From Homeless to Happy: Robert Bjoraker’s Ascent at Wyoming Machine

Remember Robert Bjoraker—the husband and proud father whose family was homeless at one point? Wyoming Machine Inc. hired him as a part-time custodian three years ago. But Traci and Lori Tapani believe in employee growth, training and promoting from within. In fact, they’re now national leaders for that practice. As a result, Robert has advanced to the highly technical position of laser cutter.

Here’s how:

When Robert started as part-time custodian at WMI in 2013, he proved himself quickly. Adam Peterson, production manager, promoted him to full-time custodian and maintenance worker, and then some time in metal finishing. In 2015 Robert became a full-time metal finisher. There he learned what it takes to make great parts.

Traci saw Robert’s drive and recommended him for a laser cutting seminar. When a position opened, Robert was chosen. According to Traci:

“We’re committed to training because there’s so much untapped talent out there—people who are highly capable, but didn’t go to technical college. We look at the skills they’ve gained from whatever job they’ve had–attitude, dependability, ability to work with others–to name a few. We love taking people like that and watching them grow into challenging positions. It’s good for them, as well as us.”

Because of the Tapanis’ conviction, many in technical positions started in basic positions, acquired new skills and advance. As a result, these employees understand fabrication processes, the challenges and solutions. That big-picture knowledge along with a culture of camaraderie allow them to successfully train others.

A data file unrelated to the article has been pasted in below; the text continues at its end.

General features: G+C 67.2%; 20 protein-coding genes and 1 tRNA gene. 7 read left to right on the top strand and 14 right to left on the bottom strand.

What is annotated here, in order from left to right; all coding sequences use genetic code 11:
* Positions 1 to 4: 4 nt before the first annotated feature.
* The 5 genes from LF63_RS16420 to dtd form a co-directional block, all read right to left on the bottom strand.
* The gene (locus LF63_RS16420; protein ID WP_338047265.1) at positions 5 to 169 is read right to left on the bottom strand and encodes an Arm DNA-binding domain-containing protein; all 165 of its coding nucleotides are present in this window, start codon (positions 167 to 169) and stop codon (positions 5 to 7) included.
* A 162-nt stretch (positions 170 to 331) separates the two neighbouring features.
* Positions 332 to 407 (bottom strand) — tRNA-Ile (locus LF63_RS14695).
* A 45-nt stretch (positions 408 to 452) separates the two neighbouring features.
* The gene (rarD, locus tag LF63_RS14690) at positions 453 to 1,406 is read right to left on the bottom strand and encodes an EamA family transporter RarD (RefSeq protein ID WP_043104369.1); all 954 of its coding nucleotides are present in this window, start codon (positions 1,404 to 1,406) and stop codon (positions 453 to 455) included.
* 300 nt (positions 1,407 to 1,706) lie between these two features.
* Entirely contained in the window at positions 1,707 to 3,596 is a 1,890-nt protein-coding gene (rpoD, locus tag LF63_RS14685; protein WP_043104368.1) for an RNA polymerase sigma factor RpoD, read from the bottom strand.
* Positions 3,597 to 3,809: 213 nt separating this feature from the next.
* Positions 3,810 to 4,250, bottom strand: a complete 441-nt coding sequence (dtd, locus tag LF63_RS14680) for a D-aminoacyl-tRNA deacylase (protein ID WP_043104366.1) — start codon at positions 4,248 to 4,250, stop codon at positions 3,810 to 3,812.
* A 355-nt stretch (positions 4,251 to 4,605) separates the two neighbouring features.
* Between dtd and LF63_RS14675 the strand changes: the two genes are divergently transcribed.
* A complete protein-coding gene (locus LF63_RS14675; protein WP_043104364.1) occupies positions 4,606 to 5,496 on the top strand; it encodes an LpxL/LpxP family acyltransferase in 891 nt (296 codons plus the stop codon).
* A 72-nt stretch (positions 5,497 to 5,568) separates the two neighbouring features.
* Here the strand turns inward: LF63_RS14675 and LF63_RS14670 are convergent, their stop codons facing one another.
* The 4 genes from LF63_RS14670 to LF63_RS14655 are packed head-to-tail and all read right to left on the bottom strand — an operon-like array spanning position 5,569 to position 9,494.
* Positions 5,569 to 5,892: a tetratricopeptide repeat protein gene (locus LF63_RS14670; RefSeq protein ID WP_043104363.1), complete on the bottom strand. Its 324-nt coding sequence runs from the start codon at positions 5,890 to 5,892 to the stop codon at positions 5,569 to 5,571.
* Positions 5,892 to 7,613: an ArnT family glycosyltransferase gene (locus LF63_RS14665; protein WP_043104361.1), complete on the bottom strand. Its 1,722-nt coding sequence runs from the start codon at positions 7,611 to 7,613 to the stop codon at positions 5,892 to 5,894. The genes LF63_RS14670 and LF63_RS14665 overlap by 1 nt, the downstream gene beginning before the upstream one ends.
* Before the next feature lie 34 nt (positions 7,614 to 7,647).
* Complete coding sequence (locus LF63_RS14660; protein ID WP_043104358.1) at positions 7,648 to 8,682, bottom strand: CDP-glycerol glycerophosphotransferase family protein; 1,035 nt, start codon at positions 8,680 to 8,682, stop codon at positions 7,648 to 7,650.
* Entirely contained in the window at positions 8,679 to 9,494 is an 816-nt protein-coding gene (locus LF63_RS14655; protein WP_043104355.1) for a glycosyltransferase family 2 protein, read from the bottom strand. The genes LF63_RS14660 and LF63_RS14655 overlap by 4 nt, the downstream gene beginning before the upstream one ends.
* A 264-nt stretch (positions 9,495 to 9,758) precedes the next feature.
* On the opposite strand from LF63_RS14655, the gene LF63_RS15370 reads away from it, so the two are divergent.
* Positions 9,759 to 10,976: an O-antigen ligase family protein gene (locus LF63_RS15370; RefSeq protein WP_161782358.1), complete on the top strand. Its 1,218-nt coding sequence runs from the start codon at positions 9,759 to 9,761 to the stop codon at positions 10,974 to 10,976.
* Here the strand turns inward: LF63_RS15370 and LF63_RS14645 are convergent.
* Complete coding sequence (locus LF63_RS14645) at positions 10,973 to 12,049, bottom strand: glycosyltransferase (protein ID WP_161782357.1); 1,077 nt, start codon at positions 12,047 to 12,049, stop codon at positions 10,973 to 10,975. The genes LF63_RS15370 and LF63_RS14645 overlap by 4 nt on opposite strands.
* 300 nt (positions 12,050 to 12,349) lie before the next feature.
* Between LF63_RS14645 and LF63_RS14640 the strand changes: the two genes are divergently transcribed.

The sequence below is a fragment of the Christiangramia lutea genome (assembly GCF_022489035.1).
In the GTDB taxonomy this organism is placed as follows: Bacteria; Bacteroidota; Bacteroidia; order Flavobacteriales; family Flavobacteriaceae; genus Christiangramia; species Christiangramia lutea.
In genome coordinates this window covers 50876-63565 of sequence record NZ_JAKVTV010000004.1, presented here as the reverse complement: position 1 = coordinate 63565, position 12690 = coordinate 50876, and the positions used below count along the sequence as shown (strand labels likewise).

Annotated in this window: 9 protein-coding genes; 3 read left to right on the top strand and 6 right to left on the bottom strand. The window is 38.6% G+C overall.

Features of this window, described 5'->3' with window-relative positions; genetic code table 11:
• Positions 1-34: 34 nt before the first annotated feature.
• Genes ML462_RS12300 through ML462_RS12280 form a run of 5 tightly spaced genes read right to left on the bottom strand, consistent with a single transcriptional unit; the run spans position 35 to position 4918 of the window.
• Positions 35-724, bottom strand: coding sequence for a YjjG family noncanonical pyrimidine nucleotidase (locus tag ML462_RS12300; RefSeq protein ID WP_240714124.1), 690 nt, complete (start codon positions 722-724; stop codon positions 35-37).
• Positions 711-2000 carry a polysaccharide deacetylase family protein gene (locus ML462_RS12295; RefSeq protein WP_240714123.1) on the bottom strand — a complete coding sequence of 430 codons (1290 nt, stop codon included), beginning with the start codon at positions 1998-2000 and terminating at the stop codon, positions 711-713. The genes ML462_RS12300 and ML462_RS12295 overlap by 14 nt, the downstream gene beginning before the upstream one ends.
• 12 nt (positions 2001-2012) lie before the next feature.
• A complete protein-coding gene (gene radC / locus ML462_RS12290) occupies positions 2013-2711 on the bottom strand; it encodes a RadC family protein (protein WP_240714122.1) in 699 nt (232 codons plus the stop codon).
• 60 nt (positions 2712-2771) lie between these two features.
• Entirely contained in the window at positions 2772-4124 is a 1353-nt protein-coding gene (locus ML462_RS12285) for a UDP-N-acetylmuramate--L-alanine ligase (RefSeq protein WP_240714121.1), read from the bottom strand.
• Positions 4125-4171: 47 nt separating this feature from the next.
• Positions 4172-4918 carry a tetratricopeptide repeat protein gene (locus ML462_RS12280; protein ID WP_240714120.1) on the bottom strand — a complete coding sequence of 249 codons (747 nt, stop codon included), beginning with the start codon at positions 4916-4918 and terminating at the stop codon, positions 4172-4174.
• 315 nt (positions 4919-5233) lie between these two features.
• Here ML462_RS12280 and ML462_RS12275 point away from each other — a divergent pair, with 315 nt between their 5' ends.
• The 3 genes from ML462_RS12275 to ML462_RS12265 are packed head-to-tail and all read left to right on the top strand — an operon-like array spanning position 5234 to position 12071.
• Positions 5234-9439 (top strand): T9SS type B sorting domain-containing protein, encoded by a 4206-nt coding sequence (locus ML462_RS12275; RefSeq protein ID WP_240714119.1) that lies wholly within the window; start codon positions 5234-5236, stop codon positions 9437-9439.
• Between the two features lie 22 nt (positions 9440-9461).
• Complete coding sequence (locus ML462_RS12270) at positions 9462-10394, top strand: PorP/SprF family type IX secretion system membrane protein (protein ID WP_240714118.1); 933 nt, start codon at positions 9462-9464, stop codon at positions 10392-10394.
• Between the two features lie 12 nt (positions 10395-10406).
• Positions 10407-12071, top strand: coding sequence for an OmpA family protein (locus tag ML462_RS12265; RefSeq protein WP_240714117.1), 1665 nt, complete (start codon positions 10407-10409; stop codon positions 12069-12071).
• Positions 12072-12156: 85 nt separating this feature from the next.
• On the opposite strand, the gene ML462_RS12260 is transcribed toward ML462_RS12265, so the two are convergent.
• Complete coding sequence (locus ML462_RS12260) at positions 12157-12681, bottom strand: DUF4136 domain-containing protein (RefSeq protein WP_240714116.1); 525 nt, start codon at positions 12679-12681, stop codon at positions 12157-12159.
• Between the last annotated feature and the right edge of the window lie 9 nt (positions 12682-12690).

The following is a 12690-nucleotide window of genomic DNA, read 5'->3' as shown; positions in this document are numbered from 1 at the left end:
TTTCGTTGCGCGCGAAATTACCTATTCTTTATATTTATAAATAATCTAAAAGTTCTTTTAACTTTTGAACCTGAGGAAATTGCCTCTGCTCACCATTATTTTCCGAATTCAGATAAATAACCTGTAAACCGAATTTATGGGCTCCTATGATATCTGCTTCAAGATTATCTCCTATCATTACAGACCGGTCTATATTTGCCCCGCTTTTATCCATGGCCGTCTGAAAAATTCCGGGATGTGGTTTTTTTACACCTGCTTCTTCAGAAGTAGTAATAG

Ron Farr, manufacturing engineer and 33-year employee, rose through the ranks and understands each process, from metal finishing and punching, to laser cutting and welding. Ron also helps Robert. “We’ve had other people start on laser without tech college degrees, so I know we can train them. Robert knows the importance of getting it right because he was a metal finisher. He always wants to improve.”

Scheduler and coordinator Greg Orvis is a 20-year metal industry veteran who also knows laser cutting. He had some doubts about how a former custodian would do as a laser cutter, but “Robert shut down those concerns immediately…he’s a very loyal and valuable employee.”

Robert says laser cutting presents daily learning opportunities. “Even weather affects how metals respond, so each day is different—even on the same job. I’m prepared to adjust any of many, many variables to get it right,” he said.

And what does a one-time homeless person say about his life now? “There’s a definite ‘spring’ in my step now. I don’t worry about feeding my kids anymore or where we’ll live. I’m incredibly grateful that the Tapani sisters gave me a chance. It’s turned my life around.”

Established in 1974, Wyoming Machine is a woman-owned family metal fabrication business. The longevity of our clients attests to our superior quality, efficiency, capabilities and customer service. We serve industry leaders with micro-to-large parts for medical equipment, retail store fixtures, heavy-duty machinery parts and much more. We truly enjoy serving clients and managing day-to-day operations with our 56 employees in a 55,000 sq. ft. facility based outside Minneapolis, Minn.

Traci and Lori Tapani, Sisters and Co-Presidents of Wyoming Machine, Inc.


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